If I was awarded unemployment and then it was reversed with no new evidence given, is that legal?

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If I was awarded unemployment and then it was reversed with no new evidence given, is that legal?

Now I have appealed. Can they reverse a decision with no new evidence and should I have to pay back the benefits that I have received?

Asked on July 14, 2011 under Employment Labor Law, Tennessee

Answers:

SJZ, Member, New York Bar / FreeAdvice Contributing Attorney

Answered 10 years ago | Contributor

There is no law preventing an agency--like the department of labor, unemployment office, etc.--from revisiting a prior determination and reversing it; and similarly, there is no law stating that to do this, they must come into possession of new or different information. So as long as the agency is making its determination properly, in accordance with the relevant rules, regulations, and standards, it may in fact reverse its decision even without no evidence coming to light.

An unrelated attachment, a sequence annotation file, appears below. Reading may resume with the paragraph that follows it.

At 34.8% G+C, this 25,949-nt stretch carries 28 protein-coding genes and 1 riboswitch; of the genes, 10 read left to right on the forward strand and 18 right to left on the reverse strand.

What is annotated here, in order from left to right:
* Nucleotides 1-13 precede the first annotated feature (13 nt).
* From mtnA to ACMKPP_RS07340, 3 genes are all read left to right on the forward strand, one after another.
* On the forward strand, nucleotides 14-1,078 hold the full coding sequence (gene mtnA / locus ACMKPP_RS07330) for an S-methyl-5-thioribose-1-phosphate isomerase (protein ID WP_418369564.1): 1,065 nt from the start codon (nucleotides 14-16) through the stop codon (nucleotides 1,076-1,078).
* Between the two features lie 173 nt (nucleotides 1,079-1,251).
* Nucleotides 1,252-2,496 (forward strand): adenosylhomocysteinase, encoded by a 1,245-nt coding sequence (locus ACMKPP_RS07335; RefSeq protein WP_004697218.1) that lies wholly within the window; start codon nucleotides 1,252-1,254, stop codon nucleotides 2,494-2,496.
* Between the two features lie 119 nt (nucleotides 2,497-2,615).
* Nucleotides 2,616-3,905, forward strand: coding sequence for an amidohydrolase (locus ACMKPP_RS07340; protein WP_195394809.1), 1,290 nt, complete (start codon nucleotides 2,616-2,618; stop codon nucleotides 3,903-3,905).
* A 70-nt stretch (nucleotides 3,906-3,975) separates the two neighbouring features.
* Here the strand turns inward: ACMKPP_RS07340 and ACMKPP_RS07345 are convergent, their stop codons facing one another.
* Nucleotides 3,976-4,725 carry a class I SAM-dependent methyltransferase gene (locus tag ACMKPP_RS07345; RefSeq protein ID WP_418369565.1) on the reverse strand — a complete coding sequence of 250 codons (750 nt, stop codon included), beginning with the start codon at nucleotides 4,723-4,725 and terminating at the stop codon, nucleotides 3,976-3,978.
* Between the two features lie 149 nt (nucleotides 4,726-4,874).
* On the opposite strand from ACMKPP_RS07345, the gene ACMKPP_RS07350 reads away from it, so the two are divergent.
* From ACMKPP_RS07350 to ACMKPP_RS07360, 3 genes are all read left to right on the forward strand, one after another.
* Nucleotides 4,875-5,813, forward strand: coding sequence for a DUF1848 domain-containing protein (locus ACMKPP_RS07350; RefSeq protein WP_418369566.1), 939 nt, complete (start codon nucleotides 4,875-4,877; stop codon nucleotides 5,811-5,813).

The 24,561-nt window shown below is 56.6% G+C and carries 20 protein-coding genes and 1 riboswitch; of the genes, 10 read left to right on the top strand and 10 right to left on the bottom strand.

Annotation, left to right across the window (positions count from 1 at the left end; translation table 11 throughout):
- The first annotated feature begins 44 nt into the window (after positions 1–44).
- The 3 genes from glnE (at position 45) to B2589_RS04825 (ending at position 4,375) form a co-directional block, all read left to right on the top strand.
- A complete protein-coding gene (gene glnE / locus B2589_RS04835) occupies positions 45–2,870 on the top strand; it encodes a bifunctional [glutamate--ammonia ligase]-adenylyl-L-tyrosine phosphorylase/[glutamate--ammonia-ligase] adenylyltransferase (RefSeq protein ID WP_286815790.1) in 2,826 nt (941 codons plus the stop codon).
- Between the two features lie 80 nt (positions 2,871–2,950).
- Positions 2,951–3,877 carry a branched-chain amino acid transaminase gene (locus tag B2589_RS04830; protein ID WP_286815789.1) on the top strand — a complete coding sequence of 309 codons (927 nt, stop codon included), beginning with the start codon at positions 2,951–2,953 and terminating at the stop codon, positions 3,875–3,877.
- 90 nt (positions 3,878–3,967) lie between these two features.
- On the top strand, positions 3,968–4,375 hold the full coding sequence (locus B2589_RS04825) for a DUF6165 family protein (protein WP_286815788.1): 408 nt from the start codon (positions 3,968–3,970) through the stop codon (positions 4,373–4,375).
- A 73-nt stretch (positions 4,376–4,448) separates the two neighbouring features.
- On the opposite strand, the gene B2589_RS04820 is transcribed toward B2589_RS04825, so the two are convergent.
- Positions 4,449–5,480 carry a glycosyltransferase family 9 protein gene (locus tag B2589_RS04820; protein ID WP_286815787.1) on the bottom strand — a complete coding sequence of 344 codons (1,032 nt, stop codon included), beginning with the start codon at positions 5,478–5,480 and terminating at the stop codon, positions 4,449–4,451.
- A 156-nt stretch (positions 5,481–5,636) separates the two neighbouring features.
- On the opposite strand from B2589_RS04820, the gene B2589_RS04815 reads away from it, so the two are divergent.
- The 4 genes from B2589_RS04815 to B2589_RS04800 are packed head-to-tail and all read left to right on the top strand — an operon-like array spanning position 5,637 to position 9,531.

And if it is the case that you were not entitled to unemployment compensation, then yes, you would in fact have to repay the benefits you've received. Given what is at stake, you may wish to retain an attorney, one with experience with employment or administrative matters, to help you. Good luck.


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